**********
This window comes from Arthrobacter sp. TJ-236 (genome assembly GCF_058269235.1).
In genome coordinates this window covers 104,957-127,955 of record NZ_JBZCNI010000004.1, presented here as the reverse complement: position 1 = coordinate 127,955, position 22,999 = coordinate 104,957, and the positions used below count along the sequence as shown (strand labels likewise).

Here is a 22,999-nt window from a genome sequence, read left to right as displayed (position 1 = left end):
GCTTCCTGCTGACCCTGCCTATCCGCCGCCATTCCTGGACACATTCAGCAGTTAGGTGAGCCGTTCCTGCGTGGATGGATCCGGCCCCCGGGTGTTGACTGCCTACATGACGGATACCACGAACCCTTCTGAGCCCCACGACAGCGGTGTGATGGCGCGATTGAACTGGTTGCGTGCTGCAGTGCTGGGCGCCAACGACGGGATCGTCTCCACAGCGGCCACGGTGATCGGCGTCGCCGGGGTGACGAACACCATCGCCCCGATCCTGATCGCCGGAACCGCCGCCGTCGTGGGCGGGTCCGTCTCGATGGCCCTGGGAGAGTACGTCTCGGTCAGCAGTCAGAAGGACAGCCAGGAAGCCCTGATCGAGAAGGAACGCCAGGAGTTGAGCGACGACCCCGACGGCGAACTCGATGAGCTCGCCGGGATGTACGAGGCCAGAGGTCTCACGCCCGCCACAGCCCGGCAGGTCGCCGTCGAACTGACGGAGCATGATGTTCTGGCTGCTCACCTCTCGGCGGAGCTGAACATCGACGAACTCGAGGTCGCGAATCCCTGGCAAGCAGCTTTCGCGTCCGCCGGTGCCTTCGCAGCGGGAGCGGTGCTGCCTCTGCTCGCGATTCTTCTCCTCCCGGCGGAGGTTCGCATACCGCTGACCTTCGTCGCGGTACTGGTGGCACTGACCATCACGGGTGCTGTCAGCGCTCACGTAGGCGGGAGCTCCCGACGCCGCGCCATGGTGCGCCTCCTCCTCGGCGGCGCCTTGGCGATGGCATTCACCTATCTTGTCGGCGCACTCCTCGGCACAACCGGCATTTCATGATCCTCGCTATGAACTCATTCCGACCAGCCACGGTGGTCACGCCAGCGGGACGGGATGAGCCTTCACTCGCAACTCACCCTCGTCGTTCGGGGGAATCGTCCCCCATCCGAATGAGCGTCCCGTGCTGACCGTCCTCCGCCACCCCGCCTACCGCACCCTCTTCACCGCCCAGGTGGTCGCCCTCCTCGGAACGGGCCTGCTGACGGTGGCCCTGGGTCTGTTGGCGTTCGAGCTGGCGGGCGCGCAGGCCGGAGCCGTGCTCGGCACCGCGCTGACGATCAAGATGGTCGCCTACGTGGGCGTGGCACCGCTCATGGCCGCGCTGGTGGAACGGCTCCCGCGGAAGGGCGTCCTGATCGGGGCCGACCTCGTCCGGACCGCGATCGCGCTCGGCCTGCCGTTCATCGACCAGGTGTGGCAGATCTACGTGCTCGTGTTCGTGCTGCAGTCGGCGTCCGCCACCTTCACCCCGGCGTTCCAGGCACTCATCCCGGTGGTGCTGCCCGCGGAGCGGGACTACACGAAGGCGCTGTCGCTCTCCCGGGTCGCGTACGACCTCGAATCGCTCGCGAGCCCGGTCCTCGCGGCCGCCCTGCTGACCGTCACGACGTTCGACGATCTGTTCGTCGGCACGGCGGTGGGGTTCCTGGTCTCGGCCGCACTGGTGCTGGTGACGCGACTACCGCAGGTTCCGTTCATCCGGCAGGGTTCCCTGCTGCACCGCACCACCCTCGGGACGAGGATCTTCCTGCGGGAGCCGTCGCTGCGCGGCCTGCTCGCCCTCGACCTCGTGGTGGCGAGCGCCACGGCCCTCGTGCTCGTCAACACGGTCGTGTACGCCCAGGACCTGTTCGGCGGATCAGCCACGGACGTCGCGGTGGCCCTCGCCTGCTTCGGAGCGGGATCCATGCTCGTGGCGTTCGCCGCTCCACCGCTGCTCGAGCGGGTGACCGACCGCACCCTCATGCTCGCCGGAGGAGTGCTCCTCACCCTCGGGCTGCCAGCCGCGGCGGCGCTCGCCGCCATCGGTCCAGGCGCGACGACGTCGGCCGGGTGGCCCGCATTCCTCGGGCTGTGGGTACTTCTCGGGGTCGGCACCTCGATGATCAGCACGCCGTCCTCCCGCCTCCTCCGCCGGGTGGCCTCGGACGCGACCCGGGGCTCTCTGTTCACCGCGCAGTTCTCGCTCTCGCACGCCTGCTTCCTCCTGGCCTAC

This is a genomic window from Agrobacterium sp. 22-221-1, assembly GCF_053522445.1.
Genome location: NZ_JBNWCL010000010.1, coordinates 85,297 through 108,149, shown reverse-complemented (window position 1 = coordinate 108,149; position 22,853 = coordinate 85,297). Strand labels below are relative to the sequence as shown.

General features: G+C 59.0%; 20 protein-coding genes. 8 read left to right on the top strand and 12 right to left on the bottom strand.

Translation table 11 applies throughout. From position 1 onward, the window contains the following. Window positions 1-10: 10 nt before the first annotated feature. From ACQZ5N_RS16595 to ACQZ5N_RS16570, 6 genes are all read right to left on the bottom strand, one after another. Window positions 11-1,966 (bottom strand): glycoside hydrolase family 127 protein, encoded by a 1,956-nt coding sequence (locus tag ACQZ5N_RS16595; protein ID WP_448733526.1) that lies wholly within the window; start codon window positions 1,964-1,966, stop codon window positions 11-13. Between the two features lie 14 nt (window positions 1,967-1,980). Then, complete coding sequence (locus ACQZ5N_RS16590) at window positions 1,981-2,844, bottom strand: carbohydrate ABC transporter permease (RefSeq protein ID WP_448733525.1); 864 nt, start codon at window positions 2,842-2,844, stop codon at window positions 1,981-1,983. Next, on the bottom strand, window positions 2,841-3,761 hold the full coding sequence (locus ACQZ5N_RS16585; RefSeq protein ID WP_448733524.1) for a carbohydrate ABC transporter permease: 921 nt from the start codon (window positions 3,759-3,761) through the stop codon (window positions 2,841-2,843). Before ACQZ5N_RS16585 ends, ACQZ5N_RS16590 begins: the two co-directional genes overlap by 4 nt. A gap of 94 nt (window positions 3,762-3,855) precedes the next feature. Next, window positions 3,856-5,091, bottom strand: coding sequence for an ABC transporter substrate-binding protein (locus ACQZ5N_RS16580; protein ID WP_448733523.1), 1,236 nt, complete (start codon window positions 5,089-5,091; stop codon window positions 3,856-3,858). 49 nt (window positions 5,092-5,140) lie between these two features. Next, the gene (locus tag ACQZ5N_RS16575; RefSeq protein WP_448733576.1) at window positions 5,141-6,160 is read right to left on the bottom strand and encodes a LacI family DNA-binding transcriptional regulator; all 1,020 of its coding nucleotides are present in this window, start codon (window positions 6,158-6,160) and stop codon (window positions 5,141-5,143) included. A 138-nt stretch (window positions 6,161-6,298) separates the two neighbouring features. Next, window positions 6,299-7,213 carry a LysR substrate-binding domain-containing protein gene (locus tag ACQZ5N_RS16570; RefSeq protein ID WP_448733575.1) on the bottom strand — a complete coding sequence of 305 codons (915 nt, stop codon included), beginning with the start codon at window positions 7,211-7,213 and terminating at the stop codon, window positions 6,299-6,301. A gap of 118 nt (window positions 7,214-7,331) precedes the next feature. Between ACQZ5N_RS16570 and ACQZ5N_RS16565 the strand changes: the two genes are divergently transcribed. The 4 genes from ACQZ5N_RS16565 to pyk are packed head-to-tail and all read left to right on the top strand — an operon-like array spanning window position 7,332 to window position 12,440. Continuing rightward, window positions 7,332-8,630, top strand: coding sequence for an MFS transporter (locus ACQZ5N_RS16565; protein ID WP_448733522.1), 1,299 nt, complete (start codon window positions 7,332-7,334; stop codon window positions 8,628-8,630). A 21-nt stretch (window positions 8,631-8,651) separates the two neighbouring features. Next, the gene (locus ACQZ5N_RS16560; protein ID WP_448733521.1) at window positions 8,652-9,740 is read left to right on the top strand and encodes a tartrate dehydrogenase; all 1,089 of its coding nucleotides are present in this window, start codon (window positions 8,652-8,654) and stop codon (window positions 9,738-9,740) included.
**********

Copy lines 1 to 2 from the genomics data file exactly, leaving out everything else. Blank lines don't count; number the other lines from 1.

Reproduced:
This window comes from Arthrobacter sp. TJ-236 (genome assembly GCF_058269235.1).
In genome coordinates this window covers 104,957-127,955 of record NZ_JBZCNI010000004.1, presented here as the reverse complement: position 1 = coordinate 127,955, position 22,999 = coordinate 104,957, and the positions used below count along the sequence as shown (strand labels likewise).